The final step will be to create an Express endpoint that utilizes the MariaDB Node.js connector via db.js

Open the file server.js and paste the below code into it

const express = require('express');
const pool = require('./db');
const app = express();
const port = 5000;

// here we expose an endpoint "persons"
app.get('/persons', async (req, res) => {
    let conn;
    try {
        // here we make a connection to MariaDB
        conn = await pool.getConnection();

        // create a new query to fetch all records from the table
        var query = "select * from persons";

        // we run the query and set the result to a new variable
        var rows = await conn.query(query);

        // return the results
        res.send(rows);
    } catch (err) {
        throw err;
    } finally {
        if (conn) return conn.release();
    }
});

app.listen(port, () => console.log(`Listening on port ${port}`));

Finally, we will run the Node application by executing the following command in the terminal.

$ node server.js

Upon running the above command, a success message that the server is up and listening to the port specified will be displayed on the console.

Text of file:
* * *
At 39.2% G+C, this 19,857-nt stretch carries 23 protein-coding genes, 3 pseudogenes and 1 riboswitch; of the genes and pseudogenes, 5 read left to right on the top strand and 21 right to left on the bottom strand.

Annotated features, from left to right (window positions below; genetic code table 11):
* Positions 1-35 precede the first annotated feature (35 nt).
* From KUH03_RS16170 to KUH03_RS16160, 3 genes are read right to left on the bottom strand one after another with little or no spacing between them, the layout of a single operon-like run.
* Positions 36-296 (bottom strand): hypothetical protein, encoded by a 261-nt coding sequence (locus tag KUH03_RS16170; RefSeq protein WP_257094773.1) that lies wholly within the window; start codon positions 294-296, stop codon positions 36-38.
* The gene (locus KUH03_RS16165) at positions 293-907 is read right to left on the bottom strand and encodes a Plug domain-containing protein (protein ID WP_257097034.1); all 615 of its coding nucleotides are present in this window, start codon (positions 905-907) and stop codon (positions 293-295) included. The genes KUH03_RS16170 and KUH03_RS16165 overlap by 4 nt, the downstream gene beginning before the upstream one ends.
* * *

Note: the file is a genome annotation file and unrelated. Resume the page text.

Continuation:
Testing

Once the Node project has been started, we can test it by executing a request. For instance, we can execute the following curl command:

$ curl http://localhost:5000/persons

The above command returns the below JSON response payload:

person-route

Wrapping Up

As of now, the developer can now use a MariaDB with Node.js. MariaDB can offer a lot on how to build an innovative database to create modern applications.

The code snippets used in this guide can be accessed at the following GitHub Repo.


Peer Review Contributions by: Adrian Murage


About the author

Ephraim Njoroge

Ephraim is a Computer Science enthusiast, passionate about Cloud and Web technologies and developing web solutions, Machine Learning and Artificial Intelligence. He is open to research and collaborations.

This article was contributed by a student member of Section's Engineering Education Program. Please report any errors or innaccuracies to enged@section.io.